[April 10 2015]
After driving the long, straight road through the flat desert landscape between Dubai and Abu Dhabi, we arrive at the Sheikh Zayed Grand Mosque, its bright white domes popping out against the blue sky.
First stop for ladies on a visit to the mosque is the subterranean cloakroom where you collect an Abaya; the Emirati version of a Burqa, and required attire for entering the grounds and interior of the mosque.
A mass of black-swathed female tourists pour out of the cloakroom, while the men sit patiently in the “gents waiting area” in the carpark.
Inside the mosque, which took nine years to construct, you are struck not only by its scale (the mosque can accommodate over 40,000 people for prayer) but also by the amount of different materials used for it’s construction and design. The white marble of the domes, the coloured crystal in the chandeliers, the hand-knotted carpet that covers the entire main prayer hall, and the floral-motif tiling covering the pillars around the wings of the mosque all make for a incredible attention to detail – even the ladies’ bathroom is beautifully tiled. This, the largest mosque in the United Arab Emirates, is known for “uniting the world”, using artisans and materials from countries such as Italy, Germany, Morocco, Pakistan, Turkey, Malaysia, Iran, China, United Kingdom, New Zealand, Greece and United Arab Emirates istself.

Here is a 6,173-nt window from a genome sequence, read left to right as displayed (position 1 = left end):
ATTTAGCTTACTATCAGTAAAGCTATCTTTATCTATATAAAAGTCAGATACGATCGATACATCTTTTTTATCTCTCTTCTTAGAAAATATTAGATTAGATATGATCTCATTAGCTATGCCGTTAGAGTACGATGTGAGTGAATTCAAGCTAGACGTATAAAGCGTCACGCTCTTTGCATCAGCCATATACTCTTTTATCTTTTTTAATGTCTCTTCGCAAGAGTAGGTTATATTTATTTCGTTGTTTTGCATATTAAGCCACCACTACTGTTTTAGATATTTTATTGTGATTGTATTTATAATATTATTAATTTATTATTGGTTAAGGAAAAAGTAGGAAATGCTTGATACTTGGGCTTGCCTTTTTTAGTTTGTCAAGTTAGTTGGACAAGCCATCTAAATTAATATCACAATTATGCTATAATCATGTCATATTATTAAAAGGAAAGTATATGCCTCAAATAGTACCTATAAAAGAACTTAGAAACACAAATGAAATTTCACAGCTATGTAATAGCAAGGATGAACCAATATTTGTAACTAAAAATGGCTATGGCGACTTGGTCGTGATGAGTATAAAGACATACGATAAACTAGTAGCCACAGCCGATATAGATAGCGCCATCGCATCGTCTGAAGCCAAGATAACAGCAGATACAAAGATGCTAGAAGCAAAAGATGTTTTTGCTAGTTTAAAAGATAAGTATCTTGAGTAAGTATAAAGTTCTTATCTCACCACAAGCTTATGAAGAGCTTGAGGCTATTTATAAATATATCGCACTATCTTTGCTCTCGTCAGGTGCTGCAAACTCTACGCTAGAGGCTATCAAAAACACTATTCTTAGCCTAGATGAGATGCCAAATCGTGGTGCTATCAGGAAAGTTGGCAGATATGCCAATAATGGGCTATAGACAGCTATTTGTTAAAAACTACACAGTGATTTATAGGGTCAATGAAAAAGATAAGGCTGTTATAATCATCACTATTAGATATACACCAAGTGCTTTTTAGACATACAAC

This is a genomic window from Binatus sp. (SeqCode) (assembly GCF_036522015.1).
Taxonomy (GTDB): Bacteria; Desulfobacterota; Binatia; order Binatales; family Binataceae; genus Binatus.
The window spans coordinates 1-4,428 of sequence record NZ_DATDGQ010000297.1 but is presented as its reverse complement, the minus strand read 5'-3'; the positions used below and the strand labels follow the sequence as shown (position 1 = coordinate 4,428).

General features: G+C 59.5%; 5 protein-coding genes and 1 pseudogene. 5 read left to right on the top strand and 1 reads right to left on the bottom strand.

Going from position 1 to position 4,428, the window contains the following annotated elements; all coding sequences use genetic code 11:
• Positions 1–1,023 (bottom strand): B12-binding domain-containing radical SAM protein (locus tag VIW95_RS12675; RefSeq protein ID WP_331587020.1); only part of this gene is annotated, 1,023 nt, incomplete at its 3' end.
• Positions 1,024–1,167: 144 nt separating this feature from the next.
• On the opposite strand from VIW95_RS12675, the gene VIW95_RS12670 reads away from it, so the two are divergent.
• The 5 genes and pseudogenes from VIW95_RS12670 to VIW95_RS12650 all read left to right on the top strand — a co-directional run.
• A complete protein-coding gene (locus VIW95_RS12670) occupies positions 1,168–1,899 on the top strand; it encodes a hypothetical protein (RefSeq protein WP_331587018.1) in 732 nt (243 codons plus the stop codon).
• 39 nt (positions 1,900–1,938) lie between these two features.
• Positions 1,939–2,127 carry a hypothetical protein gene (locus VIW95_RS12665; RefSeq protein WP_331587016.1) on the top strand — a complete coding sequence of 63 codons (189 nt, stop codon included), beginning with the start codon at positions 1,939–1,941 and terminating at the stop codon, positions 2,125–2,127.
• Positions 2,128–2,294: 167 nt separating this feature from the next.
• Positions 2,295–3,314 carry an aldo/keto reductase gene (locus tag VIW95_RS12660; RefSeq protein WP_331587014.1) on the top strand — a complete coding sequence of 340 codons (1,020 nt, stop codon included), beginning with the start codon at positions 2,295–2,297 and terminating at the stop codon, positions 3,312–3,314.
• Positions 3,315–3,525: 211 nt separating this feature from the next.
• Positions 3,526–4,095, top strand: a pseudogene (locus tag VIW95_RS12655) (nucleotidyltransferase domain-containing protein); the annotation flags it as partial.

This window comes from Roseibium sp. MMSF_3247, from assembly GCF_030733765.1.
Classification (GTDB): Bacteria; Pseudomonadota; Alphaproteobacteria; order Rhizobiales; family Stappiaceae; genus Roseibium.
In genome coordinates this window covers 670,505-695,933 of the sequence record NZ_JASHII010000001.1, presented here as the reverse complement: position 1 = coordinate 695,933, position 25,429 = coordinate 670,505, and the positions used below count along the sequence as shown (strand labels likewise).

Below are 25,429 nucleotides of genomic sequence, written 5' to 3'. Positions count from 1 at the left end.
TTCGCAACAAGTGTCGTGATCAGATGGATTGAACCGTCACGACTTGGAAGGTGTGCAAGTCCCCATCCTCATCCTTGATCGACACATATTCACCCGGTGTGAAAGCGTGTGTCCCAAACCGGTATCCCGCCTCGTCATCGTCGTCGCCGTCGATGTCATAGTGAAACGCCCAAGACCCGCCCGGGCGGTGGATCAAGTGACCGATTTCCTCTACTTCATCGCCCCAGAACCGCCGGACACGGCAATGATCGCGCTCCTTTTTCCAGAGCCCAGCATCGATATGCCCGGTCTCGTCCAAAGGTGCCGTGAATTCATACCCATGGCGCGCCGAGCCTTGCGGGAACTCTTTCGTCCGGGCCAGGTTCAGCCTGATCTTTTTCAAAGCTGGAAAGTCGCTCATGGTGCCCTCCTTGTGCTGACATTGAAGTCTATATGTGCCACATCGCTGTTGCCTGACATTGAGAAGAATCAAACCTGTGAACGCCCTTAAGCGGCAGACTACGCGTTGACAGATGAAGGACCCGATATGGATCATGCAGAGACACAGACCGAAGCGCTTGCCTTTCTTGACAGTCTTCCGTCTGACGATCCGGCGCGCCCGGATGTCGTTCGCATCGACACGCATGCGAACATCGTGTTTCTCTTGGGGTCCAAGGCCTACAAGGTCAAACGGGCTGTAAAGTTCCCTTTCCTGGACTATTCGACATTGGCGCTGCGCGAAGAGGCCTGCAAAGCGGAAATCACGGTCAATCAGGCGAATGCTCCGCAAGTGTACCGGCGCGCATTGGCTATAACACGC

Text and photo Nicola Powell